Adult-Use Marijuana Advances in New Mexico as House Panel OKs Legalization Bill: Recreational cannabis legalization appears to be gathering steam in New Mexico under a Democratic-controlled Legislature and a new governor who supports recreational MJ if there are adequate safeguards. A house panel voted 7-3 to send a recreational marijuana measure to the full House, the first time that’s happened in the state’s history, according to the Albuquerque Journal. Here are some key business elements to the House bill:
- Licenses would be issued for seven general categories: cultivators, processors, microbusinesses, retailers, testing labs, couriers and home growers who cultivate for their own use.
- Existing medical marijuana operations would be grandfathered in and receive temporary rec MJ licenses by January 2020. Permanent licenses would be issued by January 2021.
- Cities and counties could opt out or ban commercial sales.
- Each licensed home grower could cultivate up to six mature plants and six immature plants.
The UN Delays Voting on Cannabis: The United Nations Commission on Narcotic Drugs (CND) will not vote on the World Health Organization’s cannabis recommendations at its upcoming session on March 7, in Vienna. Several of the CND’s 53 member states requested additional time for considering the recommendations, including Japan –who punish cannabis users with the same harsh penalties as heroin users– the United States –where medical marijuana is legal in 34 states and adult use is legal in eleven, and Germany, where medical marijuana is already available in German pharmacies, though they often face shortages. The representative of Uruguay, where both medical and adult use cannabis are legal, stressed the necessity of not delaying the vote again without agreeing on a specific, future date. Perhaps member states should continue to progress at their own rates, and follow Uruguay and Canada’s lead, rather than sit around waiting and pinning their hopes on a perpetually postponed collective vote.
Two in Three (65%) Canadians Would Take a Drug Containing Cannabis if Prescribed by a Doctor and Covered by Insurance: The study revealed that two in three (65%) Canadians would be willing (36% very/29% somewhat) to take a pharmaceutical drug containing cannabis that their doctor prescribed, if it was approved by Health Canada and covered by either public or private insurance. Those more likely to be willing to take these drugs include men (69%), those aged 18-34 (72%), and residents of Ontario (71%). By contrast, if these drugs were not covered by public or private insurance and patients had to pay out of pocket, four in ten (38%) would still be willing to do so (14% strongly/25% somewhat), particularly among men (44%), those aged 18-34 (51%), and residents of BC (50%). The main findings of the Tetra Bio-Pharma Ipsos poll are:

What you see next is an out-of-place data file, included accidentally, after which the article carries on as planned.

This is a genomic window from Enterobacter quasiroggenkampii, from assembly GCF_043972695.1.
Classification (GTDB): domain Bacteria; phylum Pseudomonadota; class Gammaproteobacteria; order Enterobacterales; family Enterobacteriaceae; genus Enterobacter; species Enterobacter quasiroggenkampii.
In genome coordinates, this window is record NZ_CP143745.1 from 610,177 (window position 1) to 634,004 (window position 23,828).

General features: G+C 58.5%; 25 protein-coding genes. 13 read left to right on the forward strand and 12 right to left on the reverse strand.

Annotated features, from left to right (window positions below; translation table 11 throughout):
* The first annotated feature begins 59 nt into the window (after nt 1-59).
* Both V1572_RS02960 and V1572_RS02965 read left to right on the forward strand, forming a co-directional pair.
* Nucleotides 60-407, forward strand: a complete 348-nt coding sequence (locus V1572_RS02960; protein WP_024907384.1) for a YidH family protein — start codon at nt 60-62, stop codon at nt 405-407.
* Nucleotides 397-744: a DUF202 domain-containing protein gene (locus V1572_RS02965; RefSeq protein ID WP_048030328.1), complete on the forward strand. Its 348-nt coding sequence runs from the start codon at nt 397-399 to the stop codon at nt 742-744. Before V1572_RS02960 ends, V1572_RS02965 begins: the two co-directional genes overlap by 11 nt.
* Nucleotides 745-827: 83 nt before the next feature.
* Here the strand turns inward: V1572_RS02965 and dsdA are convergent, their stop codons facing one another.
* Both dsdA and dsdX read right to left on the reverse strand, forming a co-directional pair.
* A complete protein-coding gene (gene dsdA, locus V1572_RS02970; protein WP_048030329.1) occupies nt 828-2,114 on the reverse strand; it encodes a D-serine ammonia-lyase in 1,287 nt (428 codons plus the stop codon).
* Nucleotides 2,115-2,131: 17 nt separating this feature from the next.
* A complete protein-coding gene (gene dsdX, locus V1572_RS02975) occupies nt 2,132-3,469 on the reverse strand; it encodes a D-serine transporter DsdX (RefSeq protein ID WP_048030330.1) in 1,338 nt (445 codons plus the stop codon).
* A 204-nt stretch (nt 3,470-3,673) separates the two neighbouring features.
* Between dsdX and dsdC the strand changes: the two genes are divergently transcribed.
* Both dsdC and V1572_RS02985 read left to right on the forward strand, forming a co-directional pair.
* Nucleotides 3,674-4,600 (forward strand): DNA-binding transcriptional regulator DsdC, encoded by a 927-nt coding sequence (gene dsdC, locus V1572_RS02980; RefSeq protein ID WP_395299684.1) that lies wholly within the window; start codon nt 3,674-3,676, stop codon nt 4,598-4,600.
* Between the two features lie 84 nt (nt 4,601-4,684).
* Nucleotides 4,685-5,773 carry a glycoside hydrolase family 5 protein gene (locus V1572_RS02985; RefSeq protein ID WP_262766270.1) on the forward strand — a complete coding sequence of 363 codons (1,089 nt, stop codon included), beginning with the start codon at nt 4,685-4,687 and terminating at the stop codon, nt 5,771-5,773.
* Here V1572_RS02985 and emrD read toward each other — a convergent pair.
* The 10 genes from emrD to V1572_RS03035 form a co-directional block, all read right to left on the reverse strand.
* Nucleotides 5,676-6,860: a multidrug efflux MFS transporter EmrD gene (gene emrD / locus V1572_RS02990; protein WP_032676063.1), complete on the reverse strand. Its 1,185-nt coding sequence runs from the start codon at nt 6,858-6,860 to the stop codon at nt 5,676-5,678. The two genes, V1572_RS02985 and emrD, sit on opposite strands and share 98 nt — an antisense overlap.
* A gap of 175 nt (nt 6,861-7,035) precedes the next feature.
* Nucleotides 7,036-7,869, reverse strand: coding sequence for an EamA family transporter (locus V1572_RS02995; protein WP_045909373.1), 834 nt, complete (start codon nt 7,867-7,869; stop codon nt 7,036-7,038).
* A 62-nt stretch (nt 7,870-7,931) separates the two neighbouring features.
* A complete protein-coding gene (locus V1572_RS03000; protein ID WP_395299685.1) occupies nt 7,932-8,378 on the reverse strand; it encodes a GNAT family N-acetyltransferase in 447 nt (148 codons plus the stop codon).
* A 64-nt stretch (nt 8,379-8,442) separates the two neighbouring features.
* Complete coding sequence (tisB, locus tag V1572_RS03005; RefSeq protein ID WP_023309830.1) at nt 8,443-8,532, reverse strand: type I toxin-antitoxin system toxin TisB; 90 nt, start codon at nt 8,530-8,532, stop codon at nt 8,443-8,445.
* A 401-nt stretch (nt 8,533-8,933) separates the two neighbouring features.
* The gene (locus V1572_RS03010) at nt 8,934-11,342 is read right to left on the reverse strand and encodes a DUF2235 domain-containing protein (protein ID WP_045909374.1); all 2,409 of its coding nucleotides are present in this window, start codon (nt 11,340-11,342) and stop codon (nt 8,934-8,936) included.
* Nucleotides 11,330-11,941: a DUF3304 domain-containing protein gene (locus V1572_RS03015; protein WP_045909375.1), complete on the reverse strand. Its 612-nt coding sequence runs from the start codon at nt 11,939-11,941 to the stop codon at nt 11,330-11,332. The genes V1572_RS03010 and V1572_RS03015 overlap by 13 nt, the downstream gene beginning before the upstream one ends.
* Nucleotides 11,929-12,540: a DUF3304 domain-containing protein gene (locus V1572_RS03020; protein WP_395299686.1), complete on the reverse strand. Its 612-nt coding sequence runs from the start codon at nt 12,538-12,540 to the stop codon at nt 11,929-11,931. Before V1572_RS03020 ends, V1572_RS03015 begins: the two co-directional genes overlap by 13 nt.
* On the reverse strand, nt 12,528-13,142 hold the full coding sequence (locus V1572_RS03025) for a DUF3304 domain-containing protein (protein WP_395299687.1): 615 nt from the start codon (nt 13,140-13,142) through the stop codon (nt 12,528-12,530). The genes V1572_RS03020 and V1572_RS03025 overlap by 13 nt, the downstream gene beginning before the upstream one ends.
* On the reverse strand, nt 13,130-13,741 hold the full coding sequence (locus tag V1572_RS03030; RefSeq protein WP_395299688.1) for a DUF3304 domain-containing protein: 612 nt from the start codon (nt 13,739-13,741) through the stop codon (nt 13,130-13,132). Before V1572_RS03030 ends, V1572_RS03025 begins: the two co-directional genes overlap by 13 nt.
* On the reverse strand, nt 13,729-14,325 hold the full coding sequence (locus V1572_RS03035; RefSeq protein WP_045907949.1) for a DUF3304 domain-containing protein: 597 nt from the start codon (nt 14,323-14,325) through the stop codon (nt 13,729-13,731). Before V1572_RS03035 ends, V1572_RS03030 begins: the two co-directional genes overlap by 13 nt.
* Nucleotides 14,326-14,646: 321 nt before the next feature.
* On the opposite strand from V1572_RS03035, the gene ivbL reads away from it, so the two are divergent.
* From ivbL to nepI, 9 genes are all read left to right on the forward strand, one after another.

- Majority of Canadians believe taking cannabis for medical reasons without consulting a doctor poses a risk.
- Knowledge of Canadian clinical trials investigating cannabis medicines is low.
- Slim majority of Canadians agree that their doctor is informed enough to treat them with cannabis.
- Majority of Canadians do not consider themselves as cannabis users.
Peru Lays Groundwork for Commercial Medical Cannabis Production, Sales: More than one year after Peru legalized medical cannabis, the South American country published a regulatory decree providing clarity about how the program will work, including possible cultivation and manufacture of high-THC cannabis by private companies. The decree, published Saturday, estimates that a “minimum of 7,596” patients in Peru are in urgent need of access to medical marijuana and notes that “sufficient scientific evidence” exists for its use for several medical conditions, including: chronic neuropathic pain, chemotherapy-induced nausea and vomiting, multiple sclerosis spasticity, and pediatric refractory epilepsy. Government agencies have 60-90 working days to publish their internal regulations and procedures for the program.
Saint Kitts and Nevis to Legalize Medical Cannabis, Decriminalize Adult Use: After 15 months of public consultation, Saint Kitts and Nevis are ready to follow regional neighbors in developing a medical cannabis industry. In a statement to the National Assembly, Prime Minister Timothy Harris said the government will present necessary bills to facilitate the country’s new public policy direction on cannabis. The unanimous recommendations include a call for permitting the use of cannabis and its derivatives for medical and scientific purposes under a strict legislated regime.
Congress Extends State-Legal Medical Cannabis Programs’ Protections Timing: Key protections for state-legal medical marijuana programs are included in the spending bill passed by the U.S. Congress and signed into law by President Donald Trump last week. The protections, which will remain in effect until Sept. 30, 2019, bar the Department of Justice from using funds to interfere with state-legal medical cannabis programs. The provision doesn’t protect adult-use marijuana businesses. New Attorney General William Barr said during his recent Senate confirmation hearings that he would adopt a hands-off policy toward state-legal cannabis businesses.